· God Bless Ozzy Osbourne, directed by Mike Fleiss and Mike Piscitelli. Produced by Jack Osbourne, Marc Weingarten, and Jordan Tappis. (USA) – World Premiere, Documentary. Ozzy. For four decades, the name has been synonymous not just with a singular brand of blistering heavy metal, but also with a life lived to the extreme. Made for fans and the uninitiated alike, this definitive portrait of a troubled icon—told in part through the eyes of his family—relives Ozzy’s artistic triumphs while chronicling his arduous journey to sobriety and peace.
· The Good Doctor, directed by Lance Daly, written by John Enbom. (USA) – World Premiere, Narrative. When lonesome first-year medical resident Dr. Martin Blake (Orlando Bloom) finally gets the respect he so desperately craves from an enchanting teenage patient, he’ll do anything to keep her in his care…. In this slow-burn psychological thriller, Lance Daly’s (Kisses) keen eye and a restrained yet forceful performance by Bloom paint a gripping portrait of the accelerating depths of obsession.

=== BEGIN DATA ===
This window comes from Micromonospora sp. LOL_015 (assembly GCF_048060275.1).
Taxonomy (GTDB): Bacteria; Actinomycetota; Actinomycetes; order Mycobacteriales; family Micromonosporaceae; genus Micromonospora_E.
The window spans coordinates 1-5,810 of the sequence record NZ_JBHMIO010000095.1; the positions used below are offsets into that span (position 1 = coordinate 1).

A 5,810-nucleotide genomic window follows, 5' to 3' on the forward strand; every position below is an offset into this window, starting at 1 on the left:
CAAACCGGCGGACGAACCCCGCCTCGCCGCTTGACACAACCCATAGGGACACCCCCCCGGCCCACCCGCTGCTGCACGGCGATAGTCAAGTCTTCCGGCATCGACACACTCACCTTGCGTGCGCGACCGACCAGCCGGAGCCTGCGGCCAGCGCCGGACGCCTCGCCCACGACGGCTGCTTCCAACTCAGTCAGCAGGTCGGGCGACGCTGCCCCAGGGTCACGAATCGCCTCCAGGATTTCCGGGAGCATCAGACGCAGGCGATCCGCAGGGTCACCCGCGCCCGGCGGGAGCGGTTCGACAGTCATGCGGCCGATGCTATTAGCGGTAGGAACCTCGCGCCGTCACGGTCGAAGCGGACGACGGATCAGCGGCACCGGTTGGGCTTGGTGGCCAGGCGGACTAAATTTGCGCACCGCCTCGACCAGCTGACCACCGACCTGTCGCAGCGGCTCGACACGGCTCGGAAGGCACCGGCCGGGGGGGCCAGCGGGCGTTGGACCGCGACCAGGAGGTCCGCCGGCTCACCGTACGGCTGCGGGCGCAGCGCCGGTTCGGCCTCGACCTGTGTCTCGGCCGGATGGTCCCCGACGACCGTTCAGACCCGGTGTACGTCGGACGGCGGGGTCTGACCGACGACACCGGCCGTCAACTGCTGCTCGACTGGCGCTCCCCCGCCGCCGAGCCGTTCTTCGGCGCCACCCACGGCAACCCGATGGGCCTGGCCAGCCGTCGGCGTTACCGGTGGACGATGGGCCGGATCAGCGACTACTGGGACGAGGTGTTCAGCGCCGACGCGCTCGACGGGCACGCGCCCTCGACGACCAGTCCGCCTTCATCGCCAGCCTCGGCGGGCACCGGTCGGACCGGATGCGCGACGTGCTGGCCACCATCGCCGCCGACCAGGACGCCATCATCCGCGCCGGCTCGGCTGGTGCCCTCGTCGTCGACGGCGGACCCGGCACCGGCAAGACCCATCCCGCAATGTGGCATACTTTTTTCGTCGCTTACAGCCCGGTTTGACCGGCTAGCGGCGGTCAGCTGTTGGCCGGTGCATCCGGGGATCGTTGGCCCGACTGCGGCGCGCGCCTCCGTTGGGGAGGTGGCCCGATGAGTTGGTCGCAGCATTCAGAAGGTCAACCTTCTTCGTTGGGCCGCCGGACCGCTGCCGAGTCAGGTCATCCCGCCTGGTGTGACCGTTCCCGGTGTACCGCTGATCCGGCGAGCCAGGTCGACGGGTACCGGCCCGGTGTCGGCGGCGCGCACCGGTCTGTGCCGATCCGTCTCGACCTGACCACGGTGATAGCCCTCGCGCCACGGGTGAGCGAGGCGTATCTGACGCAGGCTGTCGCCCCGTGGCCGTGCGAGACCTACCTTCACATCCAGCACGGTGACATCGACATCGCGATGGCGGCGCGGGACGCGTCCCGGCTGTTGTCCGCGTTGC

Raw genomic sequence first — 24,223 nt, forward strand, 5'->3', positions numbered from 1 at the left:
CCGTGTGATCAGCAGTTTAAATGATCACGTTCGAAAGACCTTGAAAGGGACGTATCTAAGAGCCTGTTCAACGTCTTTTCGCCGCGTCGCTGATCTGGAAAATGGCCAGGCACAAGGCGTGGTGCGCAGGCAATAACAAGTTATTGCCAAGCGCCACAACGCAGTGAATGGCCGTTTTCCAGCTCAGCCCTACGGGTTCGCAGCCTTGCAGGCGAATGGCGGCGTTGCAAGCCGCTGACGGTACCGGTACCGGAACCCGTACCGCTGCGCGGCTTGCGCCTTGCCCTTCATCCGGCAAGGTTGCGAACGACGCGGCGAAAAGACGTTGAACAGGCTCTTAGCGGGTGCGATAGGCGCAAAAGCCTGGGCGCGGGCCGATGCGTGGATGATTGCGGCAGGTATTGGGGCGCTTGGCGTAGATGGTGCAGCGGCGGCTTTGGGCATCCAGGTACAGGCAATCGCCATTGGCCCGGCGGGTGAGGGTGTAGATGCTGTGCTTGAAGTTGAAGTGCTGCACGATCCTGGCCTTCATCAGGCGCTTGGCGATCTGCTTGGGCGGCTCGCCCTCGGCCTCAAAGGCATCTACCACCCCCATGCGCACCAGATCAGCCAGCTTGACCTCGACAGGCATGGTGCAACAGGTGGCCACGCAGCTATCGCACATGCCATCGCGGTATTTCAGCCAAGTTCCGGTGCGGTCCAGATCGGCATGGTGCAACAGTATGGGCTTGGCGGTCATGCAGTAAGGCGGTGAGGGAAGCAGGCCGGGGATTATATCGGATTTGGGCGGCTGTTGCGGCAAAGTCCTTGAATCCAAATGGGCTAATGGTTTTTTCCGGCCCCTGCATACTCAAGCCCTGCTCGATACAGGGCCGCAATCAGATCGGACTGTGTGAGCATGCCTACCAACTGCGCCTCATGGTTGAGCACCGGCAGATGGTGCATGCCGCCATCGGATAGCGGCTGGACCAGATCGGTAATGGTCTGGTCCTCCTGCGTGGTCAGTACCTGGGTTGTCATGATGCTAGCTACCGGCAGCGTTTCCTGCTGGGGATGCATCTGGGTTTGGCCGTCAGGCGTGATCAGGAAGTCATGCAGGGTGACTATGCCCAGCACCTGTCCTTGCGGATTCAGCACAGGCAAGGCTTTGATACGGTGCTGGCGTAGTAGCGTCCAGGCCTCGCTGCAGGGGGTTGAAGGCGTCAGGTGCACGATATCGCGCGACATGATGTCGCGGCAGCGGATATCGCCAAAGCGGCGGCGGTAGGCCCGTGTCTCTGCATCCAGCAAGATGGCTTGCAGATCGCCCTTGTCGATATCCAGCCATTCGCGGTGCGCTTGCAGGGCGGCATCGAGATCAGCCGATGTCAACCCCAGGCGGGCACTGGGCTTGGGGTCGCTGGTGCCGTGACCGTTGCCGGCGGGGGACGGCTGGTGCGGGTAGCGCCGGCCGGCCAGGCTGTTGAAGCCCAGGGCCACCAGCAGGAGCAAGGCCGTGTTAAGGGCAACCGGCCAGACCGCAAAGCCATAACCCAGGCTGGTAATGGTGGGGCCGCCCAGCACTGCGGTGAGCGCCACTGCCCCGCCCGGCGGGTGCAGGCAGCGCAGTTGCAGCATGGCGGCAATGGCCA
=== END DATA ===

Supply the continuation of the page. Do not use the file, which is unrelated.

· A Good Old Fashioned Orgy, directed and written by Peter Huyck and Alex Gregory. (USA) – World Premiere, Narrative. Jason Sudeikis leads an ensemble cast of bright comic talents as Eric, a thirtysomething party animal famous among his close circle of friends for his lavish summer theme parties at his father’s swanky Hamptons pad. But when members of the crew start settling down, and Eric’s dad announces plans to sell the beach house, Eric decides it’s time for one last party to go out with a proverbial bang—a good old fashioned orgy. With Lindsay Sloane, Lucy Punch, Leslie Bibb, Lake Bell, Tyler Labine, and Will Forte. A Samuel Goldwyn Films/SPWA release.